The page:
The most obvious evidence of renewed Irish confidence is all the "sold" signs suddenly appearing in Dublin, home to nearly a third of the country's 4.6 million residents and the epicenter of a property bubble that burst with disastrous effect in 2008. Property prices had slumped more than 50 percent in the five years since as credit crumbled, banks drowned in toxic assets and hundreds of thousands became trapped in negative equity. The market is finally stirring again.
Ireland still faces a mountain to climb to achieve its key goal of reducing its annual deficit back below 3 percent of gross domestic product, the limit supposed to be observed by all 17 nations using the euro currency.
Ireland recorded a European Union record deficit of 32 percent in 2010, the year that the bill for sustaining the country's six domestic banks grew so large that Ireland's credit ratings crumbled.
But since coming to power in early 2011, Kenny's government has reformed banking regulation, negotiated with the European Union to spread out bank-debt repayments over several decades and imposed tens of billions in annual cuts and new taxes targeting every sector of society.
As part of its reform agenda, EU and IMF chiefs ordered Ireland to impose new charges and limits on the state old-age pension system and on welfare pay for the young. Ireland must also introduce a new property tax in line with international practice. A much-debated water tax is still in the pipeline for next year.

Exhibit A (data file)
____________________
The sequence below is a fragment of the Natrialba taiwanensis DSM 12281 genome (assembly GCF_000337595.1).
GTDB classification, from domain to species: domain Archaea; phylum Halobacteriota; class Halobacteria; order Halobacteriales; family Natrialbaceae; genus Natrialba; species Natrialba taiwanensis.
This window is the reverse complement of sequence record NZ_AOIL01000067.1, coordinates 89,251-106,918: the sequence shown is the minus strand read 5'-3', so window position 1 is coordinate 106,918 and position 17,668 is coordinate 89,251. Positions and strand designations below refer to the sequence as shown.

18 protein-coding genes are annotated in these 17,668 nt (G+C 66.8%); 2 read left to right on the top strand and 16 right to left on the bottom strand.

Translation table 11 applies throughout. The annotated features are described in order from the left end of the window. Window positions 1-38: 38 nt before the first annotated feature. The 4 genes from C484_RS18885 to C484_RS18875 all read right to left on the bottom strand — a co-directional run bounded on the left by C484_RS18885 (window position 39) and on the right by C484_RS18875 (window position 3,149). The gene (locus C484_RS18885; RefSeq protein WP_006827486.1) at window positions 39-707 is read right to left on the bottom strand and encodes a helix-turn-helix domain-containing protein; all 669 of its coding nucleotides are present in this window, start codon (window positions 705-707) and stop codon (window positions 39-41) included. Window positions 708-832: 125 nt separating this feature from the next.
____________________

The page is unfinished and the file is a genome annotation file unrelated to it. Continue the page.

Ireland's major economic think tank, the Economic and Social Research Institute, estimated in a report this week that five straight years of cuts dating to the early days of the 2008 banking crisis have pruned most workers' take-home pay by about 12 percent. Those best off have lost more than 15 percent of their incomes.
Ireland's deficits have marched steadily downward from 8.2 percent last year to an expected 7.3 percent this year. Finance Minister Michael Noonan says Ireland hopes to post a 4.8 percent deficit in 2014, then 2.9 percent in 2015. But he said Ireland would keep pruning to get its later deficits down to the eurozone's future rule of below 0.5 percent of GDP.
"This isn't the end of the road," Noonan said of the bailout exit. "This is a very significant milestone on the road, and it gives us an opportunity to pause and reflect for a very short period.